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Two improper integrals

  1. Jun 28, 2009 #1
    1. The problem statement, all variables and given/known data

    Determine the divergence or convergence of the improper integral. Evaluate the integral if it converges.

    1. [tex]\int^{4}_{2}[/tex][tex]\frac{1}{\sqrt{x^{2}-4}}[/tex] dx

    2. [tex]\int^{2}_{0}[/tex][tex]\frac{1}{\sqrt[3]{x-1}}[/tex] dx

    2. Relevant equations



    3. The attempt at a solution

    1.

    t = x - 2
    dt = dx

    [tex]\int^{4}_{2}[/tex][tex]\frac{1}{\sqrt{x^{2}-4}}[/tex] dx
    =[tex]\int^{2}_{0}[/tex][tex]\frac{1}{\sqrt{(t+2)^{2}-4}}[/tex] dx
    =[tex]\int^{2}_{0}[/tex][tex]\frac{1}{\sqrt{t^{2}+4t}}[/tex] dx

    [tex]\stackrel{lim}{x\rightarrow\infty}[/tex] [tex]\int^{2}_{N}[/tex][tex]\frac{1}{\sqrt{t^{2}+4t}}[/tex] dt

    I'm not sure how to integrate [tex]\int^{2}_{N}[/tex][tex]\frac{1}{\sqrt{t^{2}+4t}}[/tex] dt from here.


    2.

    [tex]\int^{2}_{0}[/tex][tex]\frac{1}{\sqrt[3]{x-1}}[/tex] dx = [tex]\int^{1}_{0}[/tex][tex]\frac{1}{\sqrt[3]{x-1}}[/tex] + [tex]\int^{2}_{1}[/tex][tex]\frac{1}{\sqrt[3]{x-1}}[/tex]

    t = 1 - x
    dt = -dx

    [tex]\int^{1}_{0}[/tex][tex]\frac{1}{\sqrt[3]{x-1}}[/tex] = [tex]\int^{0}_{1}[/tex][tex]\frac{-1}{\sqrt[3]{-t}}[/tex] dt = [tex]\int^{1}_{0}[/tex][tex]\frac{1}{\sqrt[3]{-t}}[/tex] dt


    [tex]\stackrel{lim}{x\rightarrow\infty}[/tex] [tex]\int^{1}_{N}[/tex][tex]-t^{-1/3}[/tex] dt
    = [tex]\stackrel{lim}{x\rightarrow\infty}[/tex] -[tex]\frac{3}{4}(-t)^{4/3}[/tex][tex]|^{1}_{N}[/tex] = [tex]\stackrel{lim}{x\rightarrow\infty}[/tex] [tex]\left[\frac{3}{4} + \frac{3}{4}(-N)^{4/3}\right][/tex] = [tex]\infty[/tex]

    So I got that this integral diverges, however, the book answers are:


    Book Answers:

    1. [tex] ln (2 + \sqrt{3}) [/tex]
    2. 0
     
    Last edited: Jun 28, 2009
  2. jcsd
  3. Jun 28, 2009 #2
  4. Jun 28, 2009 #3
    Hmm, I see. I would like to know how this formula was derived though. Also do you see something wrong with #2?
     
  5. Jun 28, 2009 #4

    Dick

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    For the first one you do a trig substitution, like x=2*sec(t). For the second one the "improper" part of your integrand is it's divergence at x=1. You should be letting x->1 in both halves of the integral, not x->infinity.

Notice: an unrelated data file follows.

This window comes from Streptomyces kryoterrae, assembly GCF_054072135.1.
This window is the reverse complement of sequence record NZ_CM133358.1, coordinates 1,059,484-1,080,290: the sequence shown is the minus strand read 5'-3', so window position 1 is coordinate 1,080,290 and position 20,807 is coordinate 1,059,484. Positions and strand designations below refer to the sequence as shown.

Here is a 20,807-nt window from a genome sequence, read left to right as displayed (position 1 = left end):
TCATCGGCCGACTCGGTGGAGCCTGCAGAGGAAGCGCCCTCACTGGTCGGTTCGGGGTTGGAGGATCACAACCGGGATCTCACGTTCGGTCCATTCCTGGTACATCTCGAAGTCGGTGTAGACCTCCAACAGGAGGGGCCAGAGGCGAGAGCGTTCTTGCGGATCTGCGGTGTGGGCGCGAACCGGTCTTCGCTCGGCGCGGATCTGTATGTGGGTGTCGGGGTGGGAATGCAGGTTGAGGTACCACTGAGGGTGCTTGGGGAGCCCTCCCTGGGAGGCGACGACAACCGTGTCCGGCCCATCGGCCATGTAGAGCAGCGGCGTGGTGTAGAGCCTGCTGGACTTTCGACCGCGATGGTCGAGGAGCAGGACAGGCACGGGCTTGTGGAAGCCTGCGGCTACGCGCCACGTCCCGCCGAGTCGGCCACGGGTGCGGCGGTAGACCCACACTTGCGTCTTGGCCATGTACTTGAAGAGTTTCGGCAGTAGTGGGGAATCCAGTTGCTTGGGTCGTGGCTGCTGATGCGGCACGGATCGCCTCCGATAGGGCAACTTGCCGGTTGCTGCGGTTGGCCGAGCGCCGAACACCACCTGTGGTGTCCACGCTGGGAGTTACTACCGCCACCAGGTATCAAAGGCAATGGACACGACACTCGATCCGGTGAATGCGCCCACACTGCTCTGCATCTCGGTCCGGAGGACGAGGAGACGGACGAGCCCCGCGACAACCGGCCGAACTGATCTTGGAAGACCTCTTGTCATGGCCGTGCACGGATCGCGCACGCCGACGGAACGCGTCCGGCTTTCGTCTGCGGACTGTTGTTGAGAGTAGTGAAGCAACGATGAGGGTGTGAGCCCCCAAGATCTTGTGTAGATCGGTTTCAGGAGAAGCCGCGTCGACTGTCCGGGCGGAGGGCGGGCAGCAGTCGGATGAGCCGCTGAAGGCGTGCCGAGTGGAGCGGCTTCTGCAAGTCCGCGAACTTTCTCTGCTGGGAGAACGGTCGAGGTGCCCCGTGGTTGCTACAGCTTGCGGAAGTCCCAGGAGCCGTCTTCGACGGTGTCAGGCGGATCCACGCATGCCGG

Last edited: Jun 28, 2009
  6. Jun 29, 2009 #5
    In the first one, [tex]\lim_{N \to 0}[/tex] not [tex]\infty[/tex]
     
  7. Jun 29, 2009 #6
    But I set t = x - 1 specifially to make the discontinuity at 0; with t the problem occurs at 0, then don't we take the limit to infinity?
     
  8. Jun 29, 2009 #7

    Dick

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    Sure, in terms of t the integrand is (-t)^(-1/3) so the discontinuity is at 0. So for example integrate it from epsilon to 1 and let epsilon approach 0. Why would you send anything to infinity? BTW the antiderivative of (-t)^(-1/3) isn't (-3/4)*(-t)^(4/3). What's the correct power?
     
  9. Jun 29, 2009 #8
    ah I just flipped through my textbook and you are right. I took the limit to 0 and got the right answer. the first I still am not sure how to integrate, there doesn't seem to be a trig substitution that works
     
  10. Jun 29, 2009 #9
    the power you asked for is 2/3
     
  11. Jun 29, 2009 #10

    Dick

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    Your variable changes aren't really helping you. You are just moving the discontinuity around. To do the first integral stick with the form 1/sqrt(x^2-4) and substitute x=2*sec(t).
     
  12. Jun 29, 2009 #11

    Dick

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    That's better.
     
  13. Jun 29, 2009 #12
    I don't understand how you came up with 2 sec t
     
  14. Jun 29, 2009 #13

    Dick

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    If x=2*sec(t) then x^2-4 becomes 4*sec(t)^2-4=4(sec(t)^2-1). sec(t)^2-1=tan(t)^2. Now the quantity inside the square root is a perfect square.
     
  15. Jun 30, 2009 #14
    I tried doing the substitution but then got stuck again. This is what I did:

    [tex]x = 2 sec (t)[/tex]
    [tex]dt = 2 sec(t) tan (t) dx [/tex]
    [tex]t = sec^{-1} (x/2)[/tex]

    [tex]\int^{\pi/3}_{0}[/tex][tex]\frac{1}{\sqrt{(2 sec(t)^{2} - 4} - 4}(2 sec(t) tan (t)}[/tex][tex]dt[/tex]

    = [tex]\int^{\pi/3}_{0}[/tex][tex]\frac{1}{\sqrt{4(sec^{2}t -1)}(2 sec(t) tan (t)}[/tex][tex]dt[/tex]

    = [tex]\int^{\pi/3}_{0}[/tex][tex]\frac{1}{\sqrt{4 tan^{2})t)}(2 sec(t) tan (t)}[/tex][tex]dt[/tex]


    = [tex]\int^{\pi/3}_{0}[/tex][tex]\frac{1}{2 tan(t)(2 sec(t) tan (t)}[/tex][tex]dt[/tex]

    = [tex]\int^{\pi/3}_{0}[/tex][tex]\frac{1}{2 tan^{2}(t)(2 sec(t))}[/tex][tex]dt[/tex]


    However, I still am not sure how to integrate this expression.
     
  16. Jun 30, 2009 #15

    Dick

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    If x=2*sec(t) then dx=2*sec(t)*tan(t)*dt. NOT dt=2*sec(t)*tan(t)*dx. The tan's will cancel and you should be left with just the integral of sec(t).
     
  17. Jun 30, 2009 #16
    Obviously you did something wrong.
    [tex]x=2sec(t)[/tex]

    [tex]dx=2tan(t)sec(t)dt[/tex]

    Now,
    [tex]\int^{\pi/3}_{0}\frac{1}{\sqrt{\frac{4}{cos^2(t)}-4}}*2tan(t)sec(t)dt=[/tex]
    [tex]=\int^{\pi/3}_{0}\frac{cos(t)}{\sqrt{4(1-cos^2(t))}}*2tan(t)sec(t)dt=[/tex]
    [tex]=\int^{\pi/3}_{0}\frac{cos(t)}{2sin(t)}*2tan(t)sec(t)dt=[/tex]

    Do you know how to continue from now on?

    You got here cotan(t)*tan(t)=1 and its pretty easy to solve it.

    Regards.
     
  18. Jun 30, 2009 #17
    Finally solved it! Thank you! I would have never thought to use a trig substitution like that. Thanks.
     
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